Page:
fbpx Making the Most of Recess

Making the Most of Recess

Wed, 12/18/2013 - 12:00am
Last updated
5 months ago
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Every day at thousands of elementary schools around the country, millions of kids spill onto the playground to experience recess. Recess is a rite of childhood. It is that wonderful time of day when kids get a break from classroom learning to play, socialize, and learn the valuable lessons and lifelong skills like communication, cooperation, problem-solving, negotiation, and others.

Playworker Hulahooping with Children

Earlier this year, the American Academy of Pediatrics released its policy recommendation that called for daily recess as a standard for all elementary schools, stating that “…American Academy of Pediatrics believes that recess is a crucial and necessary component of a child’s development and, as such, it should not be withheld for punitive or academic reasons.”

While recess may not have changed that much over the years, the way that children play has. Today, many kids spend far more time indoors than they did years ago when parents would turn them out to play after school and they wouldn’t come back inside until dinner. Sadly, many neighborhoods aren’t conducive to outdoor play, depriving kids of the opportunity to learn the valuable playground lessons their parents did.

Playworkers organizing Child's Games

Unfortunately, we are seeing the impact of less play time. Principals report that while they overwhelmingly believe that recess is a crucial time for kids to develop social and emotional skills, it is also the time where the disciplinary incidents and bullying occur. 

Playworks has been working to change that by creating a place for every kid on the playground. Through Playworks Training or through its full-time direct service program, the 17-year-old national nonprofit organization uses tools and strategies to ensure that every child has a place to play, to be safe and supported, discover their leadership capabilities, and have plain old-fashioned fun.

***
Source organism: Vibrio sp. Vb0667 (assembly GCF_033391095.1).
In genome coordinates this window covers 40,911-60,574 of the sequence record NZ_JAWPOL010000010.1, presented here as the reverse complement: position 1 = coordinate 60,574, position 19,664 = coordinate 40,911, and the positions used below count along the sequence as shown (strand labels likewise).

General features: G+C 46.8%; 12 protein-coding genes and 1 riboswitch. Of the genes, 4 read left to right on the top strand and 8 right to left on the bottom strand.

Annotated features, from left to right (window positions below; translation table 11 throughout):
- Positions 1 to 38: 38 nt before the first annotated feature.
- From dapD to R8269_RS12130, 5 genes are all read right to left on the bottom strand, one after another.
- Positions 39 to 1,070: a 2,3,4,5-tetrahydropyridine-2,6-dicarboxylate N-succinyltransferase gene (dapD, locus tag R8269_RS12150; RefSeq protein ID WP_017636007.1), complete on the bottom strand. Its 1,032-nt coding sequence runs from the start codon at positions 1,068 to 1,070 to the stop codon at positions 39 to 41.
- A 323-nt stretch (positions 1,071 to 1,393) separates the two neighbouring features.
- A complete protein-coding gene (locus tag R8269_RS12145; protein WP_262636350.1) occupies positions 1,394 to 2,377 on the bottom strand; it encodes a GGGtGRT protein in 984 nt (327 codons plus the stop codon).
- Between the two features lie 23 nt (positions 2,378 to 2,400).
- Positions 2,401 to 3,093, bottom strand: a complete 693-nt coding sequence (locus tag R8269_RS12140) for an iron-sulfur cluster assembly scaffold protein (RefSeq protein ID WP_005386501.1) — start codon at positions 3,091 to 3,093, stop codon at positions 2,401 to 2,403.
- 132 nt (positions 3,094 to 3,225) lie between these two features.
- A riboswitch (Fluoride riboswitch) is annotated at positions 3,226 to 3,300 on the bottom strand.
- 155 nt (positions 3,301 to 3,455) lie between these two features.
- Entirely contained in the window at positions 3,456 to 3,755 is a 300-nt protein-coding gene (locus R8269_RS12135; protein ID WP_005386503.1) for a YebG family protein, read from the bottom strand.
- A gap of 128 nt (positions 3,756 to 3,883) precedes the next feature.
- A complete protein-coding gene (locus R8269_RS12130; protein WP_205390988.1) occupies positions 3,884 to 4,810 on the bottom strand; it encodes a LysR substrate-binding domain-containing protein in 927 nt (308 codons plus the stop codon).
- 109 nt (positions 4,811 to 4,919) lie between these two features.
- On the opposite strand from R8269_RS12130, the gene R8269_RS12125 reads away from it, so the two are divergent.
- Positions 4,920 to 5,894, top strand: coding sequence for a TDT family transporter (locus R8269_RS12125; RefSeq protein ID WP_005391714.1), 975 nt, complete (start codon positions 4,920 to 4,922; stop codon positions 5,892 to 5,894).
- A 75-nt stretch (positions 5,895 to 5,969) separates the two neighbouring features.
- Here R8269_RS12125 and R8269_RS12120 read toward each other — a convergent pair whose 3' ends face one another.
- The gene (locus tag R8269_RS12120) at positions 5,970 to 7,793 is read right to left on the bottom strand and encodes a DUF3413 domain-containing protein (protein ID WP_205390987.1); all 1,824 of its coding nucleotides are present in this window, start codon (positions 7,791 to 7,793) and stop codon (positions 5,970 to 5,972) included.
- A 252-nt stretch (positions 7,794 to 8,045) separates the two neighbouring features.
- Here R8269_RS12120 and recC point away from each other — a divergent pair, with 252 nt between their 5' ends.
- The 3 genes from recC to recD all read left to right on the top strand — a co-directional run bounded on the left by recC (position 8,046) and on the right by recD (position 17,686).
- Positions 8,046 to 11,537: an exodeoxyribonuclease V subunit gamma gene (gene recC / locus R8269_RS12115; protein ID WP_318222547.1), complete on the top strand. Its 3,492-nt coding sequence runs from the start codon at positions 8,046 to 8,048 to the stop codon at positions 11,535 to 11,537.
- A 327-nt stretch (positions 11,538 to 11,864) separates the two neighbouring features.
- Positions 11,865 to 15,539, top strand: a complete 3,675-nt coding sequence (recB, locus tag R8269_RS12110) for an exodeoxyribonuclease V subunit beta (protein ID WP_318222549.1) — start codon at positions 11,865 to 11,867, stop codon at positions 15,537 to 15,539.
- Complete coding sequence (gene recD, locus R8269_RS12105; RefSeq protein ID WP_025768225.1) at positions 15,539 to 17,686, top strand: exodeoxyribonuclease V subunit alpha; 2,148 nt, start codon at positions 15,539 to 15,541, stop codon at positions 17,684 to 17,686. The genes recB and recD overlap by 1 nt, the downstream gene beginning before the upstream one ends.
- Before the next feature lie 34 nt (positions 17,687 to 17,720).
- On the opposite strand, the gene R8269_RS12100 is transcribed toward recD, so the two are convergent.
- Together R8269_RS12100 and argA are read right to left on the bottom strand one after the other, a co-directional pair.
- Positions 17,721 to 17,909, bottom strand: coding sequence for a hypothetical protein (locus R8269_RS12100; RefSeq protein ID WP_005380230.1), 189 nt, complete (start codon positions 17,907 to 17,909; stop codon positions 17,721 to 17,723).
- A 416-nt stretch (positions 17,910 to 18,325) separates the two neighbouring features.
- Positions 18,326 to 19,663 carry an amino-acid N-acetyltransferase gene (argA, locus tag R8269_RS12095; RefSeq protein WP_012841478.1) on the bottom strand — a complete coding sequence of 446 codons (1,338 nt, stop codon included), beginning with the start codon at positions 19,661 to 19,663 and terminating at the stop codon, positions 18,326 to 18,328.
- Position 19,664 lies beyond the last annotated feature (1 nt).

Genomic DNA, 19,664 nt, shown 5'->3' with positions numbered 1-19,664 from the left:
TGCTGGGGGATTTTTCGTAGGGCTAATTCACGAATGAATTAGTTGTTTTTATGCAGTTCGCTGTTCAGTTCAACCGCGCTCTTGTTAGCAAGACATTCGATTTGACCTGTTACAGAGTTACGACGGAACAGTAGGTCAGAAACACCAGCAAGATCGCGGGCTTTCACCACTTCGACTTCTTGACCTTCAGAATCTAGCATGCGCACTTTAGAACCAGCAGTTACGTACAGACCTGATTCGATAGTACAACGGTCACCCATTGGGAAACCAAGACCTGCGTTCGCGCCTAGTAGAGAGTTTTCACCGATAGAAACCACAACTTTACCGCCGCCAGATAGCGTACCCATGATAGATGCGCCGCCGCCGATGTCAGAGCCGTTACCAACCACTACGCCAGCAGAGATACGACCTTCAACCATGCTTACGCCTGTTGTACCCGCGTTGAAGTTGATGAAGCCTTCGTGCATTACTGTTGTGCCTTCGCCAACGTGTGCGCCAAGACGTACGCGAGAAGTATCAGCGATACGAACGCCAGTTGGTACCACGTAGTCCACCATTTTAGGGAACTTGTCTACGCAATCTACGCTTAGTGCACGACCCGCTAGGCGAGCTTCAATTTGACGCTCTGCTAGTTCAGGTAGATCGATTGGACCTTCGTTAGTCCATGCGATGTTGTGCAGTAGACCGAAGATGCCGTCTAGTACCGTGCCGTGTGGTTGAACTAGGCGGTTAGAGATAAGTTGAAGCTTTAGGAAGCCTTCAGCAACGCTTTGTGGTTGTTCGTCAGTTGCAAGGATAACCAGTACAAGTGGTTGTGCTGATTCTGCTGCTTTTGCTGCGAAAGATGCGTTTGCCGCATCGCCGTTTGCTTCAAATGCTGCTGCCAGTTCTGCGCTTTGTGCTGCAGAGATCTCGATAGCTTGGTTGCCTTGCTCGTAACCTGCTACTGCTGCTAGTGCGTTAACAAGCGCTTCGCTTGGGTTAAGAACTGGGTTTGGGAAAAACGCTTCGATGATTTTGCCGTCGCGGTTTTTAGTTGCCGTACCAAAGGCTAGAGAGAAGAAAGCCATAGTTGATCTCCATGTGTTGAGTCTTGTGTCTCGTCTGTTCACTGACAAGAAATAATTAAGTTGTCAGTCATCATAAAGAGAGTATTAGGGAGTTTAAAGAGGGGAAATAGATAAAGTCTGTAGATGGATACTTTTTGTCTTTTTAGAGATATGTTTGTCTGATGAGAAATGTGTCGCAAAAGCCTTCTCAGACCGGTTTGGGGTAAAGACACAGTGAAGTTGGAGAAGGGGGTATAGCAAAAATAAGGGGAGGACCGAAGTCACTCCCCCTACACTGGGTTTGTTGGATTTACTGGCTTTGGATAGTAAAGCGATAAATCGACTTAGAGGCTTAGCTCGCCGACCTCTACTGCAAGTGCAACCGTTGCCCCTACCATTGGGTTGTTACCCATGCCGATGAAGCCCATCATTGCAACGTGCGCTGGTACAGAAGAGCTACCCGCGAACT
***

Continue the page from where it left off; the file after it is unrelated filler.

“Recess and play are the keys to childhood,” says Playworks Founder and CEO Jill Vialet. “School recess offers an unmatched opportunity for kids to play every day. When recess is fun and engaging for them, it carries over into a positive school climate.”

Visit a school that has the Playworks program or training. You’ll immediately notice a high number of kids engaged in organized games and activities. The organization teaches standard games like 4-Square, Kickball, and Double Dutch, and is consistently introducing new games and variations. As part of the program, every student at the school is taught Rock-Paper-Scissors as a basic conflict resolution tool.

To make the most of every recess minute, Playworks identifies and trains students to help out on the playground as Junior Coaches, starting up games, handing out equipment, keeping the games going, and ensuring that any student who wants to play has the opportunity to participate.

Playworks provides a full-time program coordinator, or “coach,” exclusively to low-income schools in the urban cities it serves. Playworks Training provides a variety of training and professional development services to schools around the country.

To learn more about Playworks or to download a free copy of the Playworks Game Guide.